Guarding SolutionsProGMA

7 Tips For Protecting Loading Dock Employees

The loading dock can be one of the busiest spaces within a building. Vehicles of all sizes (vans, box trucks, tractor-trailers) are coming and going. Dock doors are opening and closing. Pallets and cartons are being loaded and unloaded, either directly to or from the trailer at the dock door opening or with a dock lift. Loaded and empty forklifts and pallet jacks are navigating the area. Drivers who work for third parties are entering and leaving the facility. All this activity means an increased risk of injury to persons in the area. Here, a look at six tips for enhancing safety at the loading dock.

  1. Protect ledges at open dock doors. When a trailer is parked at the dock, its interior floor is level with the building floor. When the trailer departs, however, if the dock door isn’t closed it leaves an opening that poses a fall hazard to associates. That’s why it’s important to install a secondary barrier to secure the ledge when a trailer is not in place. These devices may roll across the floor, expanding a series of crossbars accordion-style, when pulled across the opening by a worker. When a trailer is in place, the barrier is pushed back to the side and the crossbars collapse against each other for compact storage. Alternately, barrier can be hinged in the middle, allowing it to fold up into an A-frame shape for storage. A third style is similar to a railway crossing guard gate that pivots up and down from one side.
  2. Select dock door barriers appropriate to the environment. Operations with heavy forklift traffic should install open dock door barriers or gates engineered with sufficient impact resistance to prevent the vehicle from toppling off the ledge. In addition to offering impact resistance for operator safety, these gates also protect dock doors, which are typically not strong enough to sustain a forklift impact. They can also protect a dock door from pallet damage, should a dock bay be used for short-term storage during loading and unloading. A suitably rated impact resistant dock gate prevents closed dock doors from damage due to pallets being pushed against them.
  3. Ensure dock opening guards are ergonomic. If the protective barriers or gates described above are too heavy, awkward, or inconvenient to operate, then workers probably won’t use them — thereby negating the protection of the open dock ledge. Alternately, in particularly busy facilities, the barriers are likely to be applied and removed repeatedly throughout a shift. That increases the risk of repetitive stress injuries from pushing, pulling, or lifting. For those reasons, if the barriers and gates are to be operated manually, it is critical to ensure that they feature ergonomic design and operation. Key features include smooth, easy-rolling wheels for barriers that are pulled and pushed across the floor, or gas springs to make lifting a gate as effortless as possible.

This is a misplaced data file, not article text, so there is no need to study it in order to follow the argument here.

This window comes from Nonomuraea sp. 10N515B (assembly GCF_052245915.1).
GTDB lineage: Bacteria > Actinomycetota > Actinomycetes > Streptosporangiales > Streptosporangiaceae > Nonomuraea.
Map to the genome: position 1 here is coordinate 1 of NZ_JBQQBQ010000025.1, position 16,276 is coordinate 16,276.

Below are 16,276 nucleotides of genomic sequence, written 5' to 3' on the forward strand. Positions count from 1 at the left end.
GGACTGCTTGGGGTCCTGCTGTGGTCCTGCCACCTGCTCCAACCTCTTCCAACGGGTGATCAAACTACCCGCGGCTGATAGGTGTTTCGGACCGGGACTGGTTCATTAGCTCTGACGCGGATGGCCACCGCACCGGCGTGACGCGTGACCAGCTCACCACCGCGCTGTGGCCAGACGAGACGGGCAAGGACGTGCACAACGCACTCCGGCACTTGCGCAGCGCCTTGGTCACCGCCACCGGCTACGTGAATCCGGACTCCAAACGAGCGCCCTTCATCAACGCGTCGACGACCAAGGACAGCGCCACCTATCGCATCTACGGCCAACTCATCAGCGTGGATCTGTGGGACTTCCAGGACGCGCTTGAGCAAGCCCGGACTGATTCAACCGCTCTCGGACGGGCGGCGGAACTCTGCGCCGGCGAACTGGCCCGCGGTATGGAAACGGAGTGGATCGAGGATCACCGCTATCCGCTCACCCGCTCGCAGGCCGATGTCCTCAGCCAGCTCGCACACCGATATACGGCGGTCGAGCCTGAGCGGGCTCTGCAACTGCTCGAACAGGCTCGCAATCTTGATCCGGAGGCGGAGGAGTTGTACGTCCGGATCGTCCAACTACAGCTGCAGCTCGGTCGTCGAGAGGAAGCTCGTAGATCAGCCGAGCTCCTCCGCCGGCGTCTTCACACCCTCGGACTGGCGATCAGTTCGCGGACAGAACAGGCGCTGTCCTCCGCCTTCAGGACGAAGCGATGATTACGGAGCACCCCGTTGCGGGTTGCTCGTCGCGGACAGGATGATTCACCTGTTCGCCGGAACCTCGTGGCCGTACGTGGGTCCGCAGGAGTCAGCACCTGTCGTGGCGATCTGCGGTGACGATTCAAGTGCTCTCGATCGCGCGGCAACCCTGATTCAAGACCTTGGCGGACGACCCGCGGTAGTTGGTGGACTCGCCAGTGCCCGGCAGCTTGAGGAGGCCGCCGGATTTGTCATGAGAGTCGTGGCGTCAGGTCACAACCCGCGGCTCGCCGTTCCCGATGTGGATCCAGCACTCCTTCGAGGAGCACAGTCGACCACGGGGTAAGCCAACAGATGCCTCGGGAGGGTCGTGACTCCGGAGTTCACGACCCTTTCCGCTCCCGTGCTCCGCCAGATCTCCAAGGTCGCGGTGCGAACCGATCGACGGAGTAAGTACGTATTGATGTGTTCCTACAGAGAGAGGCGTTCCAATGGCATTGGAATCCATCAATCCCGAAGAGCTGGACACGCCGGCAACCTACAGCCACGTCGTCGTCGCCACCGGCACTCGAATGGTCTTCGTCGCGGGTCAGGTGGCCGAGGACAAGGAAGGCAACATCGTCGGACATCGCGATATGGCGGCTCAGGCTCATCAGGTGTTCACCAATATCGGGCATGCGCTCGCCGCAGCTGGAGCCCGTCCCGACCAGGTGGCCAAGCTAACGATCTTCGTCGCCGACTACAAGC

4. Automate protective guarding to ensure use. Workers are, after all, human. Chances are therefore high that they might forget to use the protective barriers every time a truck pulls away from an open dock door. To ensure the guarding is deployed consistently, invest in an automated system. A variety of interlocking devices are available; they typically follow a sequence that requires the trailer’s rear impact guard (RIG) to be secured with a latch in order for the safety barrier to be released. When the trailer is unlatched, the guarding automatically returns to its secured position.
  5. Prevent falls from the open ends of dock lifts. Although the vast majority of dock lifts — whether pit-mounted or surface-mounted — include siderails, there typically are no permanent protective barriers at the loading and unloading ends of the devices. That may present a fall hazard when the dock lift is raising up to, or lowering down from, its elevated height. Ideally, guarding for dock lifts should be a pair of gates attached at end of the lift that open and close automatically, either swinging in or lowering down as the lift elevates, and opening once it is lowered.
  6. Use different protective devices to accommodate traffic flow. Depending on the layout of the dock and trailer yard, different styles of guarding may need to be used in different areas. Pay attention to the surrounding space when evaluating different types of barriers to ensure their installation and use won’t obstruct vehicles, personnel, or other access openings. For example, a collapsed accordion-style barrier may be blocked on one side by mechanical equipment, necessitating a different barrier type be used on some dock doors. A gate that pivots in one direction may not be ideal in a position next to an egress door if it blocks access to the exit. It’s perfectly acceptable to use different styles of guarding in the same space, if necessary, to accommodate the layout and traffic patterns.
  7. Secure entrances for guests. Not everyone on the dock will be an employee of the facility; drivers enter and exit with paperwork throughout the day, for example. For their safety — and that of employees — safety cages placed at any egress door dock entry points prevent further access into a building. This prohibits drivers from freely walking around the dock area, which could put them at risk of being struck by a forklift or other moving vehicle. It also provides a way for dock supervisors or managers to enhance the safety of their team members and prevent potential theft from an outsider.

Looking for more ways to protect your workers in your facility? The members of the Protective Guarding Manufacturers Association (ProGMA) have published a series of case studies showing how other companies use safety barriers throughout their operations.